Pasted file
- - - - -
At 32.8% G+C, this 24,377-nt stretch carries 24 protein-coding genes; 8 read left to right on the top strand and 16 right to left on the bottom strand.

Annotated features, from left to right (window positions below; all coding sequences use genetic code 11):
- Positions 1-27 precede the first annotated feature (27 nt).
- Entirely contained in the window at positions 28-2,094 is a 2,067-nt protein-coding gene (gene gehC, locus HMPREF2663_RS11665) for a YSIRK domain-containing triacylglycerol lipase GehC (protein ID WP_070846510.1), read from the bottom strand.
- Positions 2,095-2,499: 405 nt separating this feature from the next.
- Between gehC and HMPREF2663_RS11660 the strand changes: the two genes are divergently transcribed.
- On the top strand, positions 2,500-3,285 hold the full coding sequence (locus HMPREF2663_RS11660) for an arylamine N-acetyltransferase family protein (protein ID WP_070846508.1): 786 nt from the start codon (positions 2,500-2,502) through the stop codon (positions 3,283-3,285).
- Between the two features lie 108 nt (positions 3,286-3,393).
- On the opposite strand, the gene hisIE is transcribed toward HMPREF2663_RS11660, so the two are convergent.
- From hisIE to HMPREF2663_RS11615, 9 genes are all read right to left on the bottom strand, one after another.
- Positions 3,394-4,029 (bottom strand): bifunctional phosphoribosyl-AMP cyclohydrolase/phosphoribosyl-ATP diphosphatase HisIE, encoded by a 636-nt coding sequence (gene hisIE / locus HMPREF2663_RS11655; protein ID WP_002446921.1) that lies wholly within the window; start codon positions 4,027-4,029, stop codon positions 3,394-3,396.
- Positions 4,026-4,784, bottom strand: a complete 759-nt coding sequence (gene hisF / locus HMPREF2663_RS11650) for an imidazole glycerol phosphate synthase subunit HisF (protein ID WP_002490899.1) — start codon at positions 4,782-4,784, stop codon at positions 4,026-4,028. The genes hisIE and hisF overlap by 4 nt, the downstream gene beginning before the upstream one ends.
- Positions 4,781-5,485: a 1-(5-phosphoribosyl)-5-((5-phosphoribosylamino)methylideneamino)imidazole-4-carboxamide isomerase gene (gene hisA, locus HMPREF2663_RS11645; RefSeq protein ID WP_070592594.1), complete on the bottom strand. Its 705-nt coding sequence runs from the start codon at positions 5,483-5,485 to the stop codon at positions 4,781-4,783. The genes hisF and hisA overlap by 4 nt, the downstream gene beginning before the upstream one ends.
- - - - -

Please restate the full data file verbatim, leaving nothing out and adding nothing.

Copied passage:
At 32.8% G+C, this 24,377-nt stretch carries 24 protein-coding genes; 8 read left to right on the top strand and 16 right to left on the bottom strand.

Annotated features, from left to right (window positions below; all coding sequences use genetic code 11):
- Positions 1-27 precede the first annotated feature (27 nt).
- Entirely contained in the window at positions 28-2,094 is a 2,067-nt protein-coding gene (gene gehC, locus HMPREF2663_RS11665) for a YSIRK domain-containing triacylglycerol lipase GehC (protein ID WP_070846510.1), read from the bottom strand.
- Positions 2,095-2,499: 405 nt separating this feature from the next.
- Between gehC and HMPREF2663_RS11660 the strand changes: the two genes are divergently transcribed.
- On the top strand, positions 2,500-3,285 hold the full coding sequence (locus HMPREF2663_RS11660) for an arylamine N-acetyltransferase family protein (protein ID WP_070846508.1): 786 nt from the start codon (positions 2,500-2,502) through the stop codon (positions 3,283-3,285).
- Between the two features lie 108 nt (positions 3,286-3,393).
- On the opposite strand, the gene hisIE is transcribed toward HMPREF2663_RS11660, so the two are convergent.
- From hisIE to HMPREF2663_RS11615, 9 genes are all read right to left on the bottom strand, one after another.
- Positions 3,394-4,029 (bottom strand): bifunctional phosphoribosyl-AMP cyclohydrolase/phosphoribosyl-ATP diphosphatase HisIE, encoded by a 636-nt coding sequence (gene hisIE / locus HMPREF2663_RS11655; protein ID WP_002446921.1) that lies wholly within the window; start codon positions 4,027-4,029, stop codon positions 3,394-3,396.
- Positions 4,026-4,784, bottom strand: a complete 759-nt coding sequence (gene hisF / locus HMPREF2663_RS11650) for an imidazole glycerol phosphate synthase subunit HisF (protein ID WP_002490899.1) — start codon at positions 4,782-4,784, stop codon at positions 4,026-4,028. The genes hisIE and hisF overlap by 4 nt, the downstream gene beginning before the upstream one ends.
- Positions 4,781-5,485: a 1-(5-phosphoribosyl)-5-((5-phosphoribosylamino)methylideneamino)imidazole-4-carboxamide isomerase gene (gene hisA, locus HMPREF2663_RS11645; RefSeq protein ID WP_070592594.1), complete on the bottom strand. Its 705-nt coding sequence runs from the start codon at positions 5,483-5,485 to the stop codon at positions 4,781-4,783. The genes hisF and hisA overlap by 4 nt, the downstream gene beginning before the upstream one ends.